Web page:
To harden and get brittle, as dry mud and the like. Nagbágtik ang lúnang. The mud has hardened. Nabagtikán sía sing lúnang sa íya mga panápton. Some mud got dry and hard on his clothes. Nagbágtik ang kalámay sa kaláhà. The sugar in the pan is overdone i.e. has dried and hardened to the point of emitting a smell of scorching or burning.


bahâ

Hiligaynon

A swell on a river, freshet, spait, spate, flood, inundation, rising of water in a stream; to swell, etc. Nagbahâ ang subâ. The river was swollen,-was in spate. Nabahaán kamí. We were-overtaken by the flood,-kept by the flood (so that we could not come, etc.). Walâ silá magabút, kay binahaán sang subâ nga walá gid makatabók. They did not come, because the river ran so high that they could not cross.


bahág

Hiligaynon

A loin cloth; to wear only a loin-cloth. Indì ka magbahág, kóndì magpuróy ka gid. Don't go out in a loin-cloth, but wear at least short breeches. Bahagá lang yanáng hénero. Simply use that cloth as a cover for your loins. Pabahagí siá. Have a loin-cloth put on him. Provide him with a loin-cloth. Ang mga mananggéte nagabahág. Tuba-gatherers wear loin-cloths.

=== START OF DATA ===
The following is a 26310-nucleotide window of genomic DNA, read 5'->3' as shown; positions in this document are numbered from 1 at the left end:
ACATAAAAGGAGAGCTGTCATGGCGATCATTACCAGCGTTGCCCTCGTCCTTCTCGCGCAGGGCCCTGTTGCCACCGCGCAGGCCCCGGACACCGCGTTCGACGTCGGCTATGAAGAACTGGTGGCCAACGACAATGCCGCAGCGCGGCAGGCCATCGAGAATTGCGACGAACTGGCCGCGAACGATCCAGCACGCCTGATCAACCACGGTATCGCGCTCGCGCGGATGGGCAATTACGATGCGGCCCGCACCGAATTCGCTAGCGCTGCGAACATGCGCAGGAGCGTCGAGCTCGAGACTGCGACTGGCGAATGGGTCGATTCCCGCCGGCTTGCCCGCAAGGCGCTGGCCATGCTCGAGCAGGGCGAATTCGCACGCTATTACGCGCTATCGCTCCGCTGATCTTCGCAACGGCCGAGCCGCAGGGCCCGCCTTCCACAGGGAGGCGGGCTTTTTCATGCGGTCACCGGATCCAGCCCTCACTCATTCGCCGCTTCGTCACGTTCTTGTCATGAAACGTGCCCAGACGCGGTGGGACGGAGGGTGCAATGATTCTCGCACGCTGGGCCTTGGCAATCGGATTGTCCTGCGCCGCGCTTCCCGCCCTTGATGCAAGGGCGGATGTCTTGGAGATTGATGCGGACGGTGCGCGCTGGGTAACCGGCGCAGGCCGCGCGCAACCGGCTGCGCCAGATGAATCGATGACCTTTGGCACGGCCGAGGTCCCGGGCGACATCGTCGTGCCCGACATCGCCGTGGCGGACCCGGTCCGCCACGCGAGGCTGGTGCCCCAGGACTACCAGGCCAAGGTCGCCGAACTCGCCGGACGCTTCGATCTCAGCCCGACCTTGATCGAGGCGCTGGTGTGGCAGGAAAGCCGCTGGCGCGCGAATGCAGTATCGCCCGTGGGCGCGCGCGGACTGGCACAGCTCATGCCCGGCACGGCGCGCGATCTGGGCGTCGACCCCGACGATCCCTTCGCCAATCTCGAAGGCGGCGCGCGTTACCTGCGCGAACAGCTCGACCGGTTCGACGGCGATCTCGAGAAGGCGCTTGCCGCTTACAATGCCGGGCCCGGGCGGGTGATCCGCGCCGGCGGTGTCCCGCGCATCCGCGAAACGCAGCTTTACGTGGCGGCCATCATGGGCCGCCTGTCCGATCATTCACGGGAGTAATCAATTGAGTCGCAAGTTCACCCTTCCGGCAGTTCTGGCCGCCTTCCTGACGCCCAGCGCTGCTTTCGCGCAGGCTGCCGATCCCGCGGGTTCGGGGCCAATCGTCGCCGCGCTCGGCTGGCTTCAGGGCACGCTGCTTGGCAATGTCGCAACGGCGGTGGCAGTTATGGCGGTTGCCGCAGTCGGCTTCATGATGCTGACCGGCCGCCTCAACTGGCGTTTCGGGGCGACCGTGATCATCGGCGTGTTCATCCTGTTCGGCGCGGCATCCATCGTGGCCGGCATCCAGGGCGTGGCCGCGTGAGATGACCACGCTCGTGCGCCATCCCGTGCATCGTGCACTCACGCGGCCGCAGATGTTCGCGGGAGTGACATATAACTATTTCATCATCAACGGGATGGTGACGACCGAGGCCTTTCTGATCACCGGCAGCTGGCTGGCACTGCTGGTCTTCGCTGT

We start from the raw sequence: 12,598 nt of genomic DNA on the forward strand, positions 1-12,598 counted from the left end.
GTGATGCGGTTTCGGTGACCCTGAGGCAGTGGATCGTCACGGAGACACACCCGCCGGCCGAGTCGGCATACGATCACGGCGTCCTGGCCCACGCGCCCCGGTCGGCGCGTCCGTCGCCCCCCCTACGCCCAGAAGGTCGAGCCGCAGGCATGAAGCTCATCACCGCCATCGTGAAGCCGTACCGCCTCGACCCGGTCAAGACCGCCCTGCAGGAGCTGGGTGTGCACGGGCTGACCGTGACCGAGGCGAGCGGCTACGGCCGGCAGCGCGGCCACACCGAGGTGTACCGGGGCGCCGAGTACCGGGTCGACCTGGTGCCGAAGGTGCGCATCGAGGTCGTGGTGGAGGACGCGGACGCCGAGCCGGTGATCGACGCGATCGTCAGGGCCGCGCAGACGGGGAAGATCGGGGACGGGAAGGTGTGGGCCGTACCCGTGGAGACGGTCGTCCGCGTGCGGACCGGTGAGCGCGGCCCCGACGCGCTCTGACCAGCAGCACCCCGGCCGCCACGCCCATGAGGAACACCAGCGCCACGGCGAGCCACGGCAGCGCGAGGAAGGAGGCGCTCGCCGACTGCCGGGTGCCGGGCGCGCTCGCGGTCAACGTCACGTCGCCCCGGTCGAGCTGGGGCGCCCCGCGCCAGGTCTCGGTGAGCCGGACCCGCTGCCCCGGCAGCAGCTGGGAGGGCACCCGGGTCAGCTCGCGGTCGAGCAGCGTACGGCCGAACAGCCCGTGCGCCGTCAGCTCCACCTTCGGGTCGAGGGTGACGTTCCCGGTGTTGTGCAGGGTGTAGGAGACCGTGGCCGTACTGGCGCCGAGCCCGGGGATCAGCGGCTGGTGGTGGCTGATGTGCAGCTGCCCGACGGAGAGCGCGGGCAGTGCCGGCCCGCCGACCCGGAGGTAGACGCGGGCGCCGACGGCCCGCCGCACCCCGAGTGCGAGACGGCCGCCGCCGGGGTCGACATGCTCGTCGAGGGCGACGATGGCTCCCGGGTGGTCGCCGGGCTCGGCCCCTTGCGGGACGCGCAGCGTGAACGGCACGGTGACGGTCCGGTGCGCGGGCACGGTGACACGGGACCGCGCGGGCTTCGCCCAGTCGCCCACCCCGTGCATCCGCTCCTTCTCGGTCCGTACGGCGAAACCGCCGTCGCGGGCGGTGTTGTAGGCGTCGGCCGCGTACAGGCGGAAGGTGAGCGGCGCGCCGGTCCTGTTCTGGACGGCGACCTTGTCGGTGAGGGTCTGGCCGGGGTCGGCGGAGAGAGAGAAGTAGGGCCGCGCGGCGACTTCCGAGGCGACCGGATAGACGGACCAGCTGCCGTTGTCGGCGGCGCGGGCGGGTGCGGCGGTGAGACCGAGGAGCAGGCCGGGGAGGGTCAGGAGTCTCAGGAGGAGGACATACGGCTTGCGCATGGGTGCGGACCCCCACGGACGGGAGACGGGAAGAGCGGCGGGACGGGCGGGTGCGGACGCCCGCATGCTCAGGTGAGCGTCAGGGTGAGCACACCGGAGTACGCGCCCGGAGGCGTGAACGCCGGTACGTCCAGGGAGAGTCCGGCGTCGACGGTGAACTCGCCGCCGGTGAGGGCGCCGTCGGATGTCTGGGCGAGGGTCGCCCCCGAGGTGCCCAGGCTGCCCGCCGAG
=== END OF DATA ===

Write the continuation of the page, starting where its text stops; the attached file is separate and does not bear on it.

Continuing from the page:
báhaw

Hiligaynon

(H) Cold rice, cold food; to become cold (of food); to be cold or indifferent (as regards religion, etc.). May báhaw kamó? Have you any cold rice? Ang kán-on nagbáhaw na. The rice has got cold. Pamáhaw-to breakfast, eat cold food, from the fact that the rice taken at breakfast has usually been cooked the day before. (see kápog, táhaw, búgnaw).


baháw-baháw

Hiligaynon

Small red ants that are often to be found on cold rice; hence the name.


bahunísta

Hiligaynon

(Sp. bajonista) One who plays, or performs on, the bassoon, a bassoonist, bassoon-player.


báilo

Hiligaynon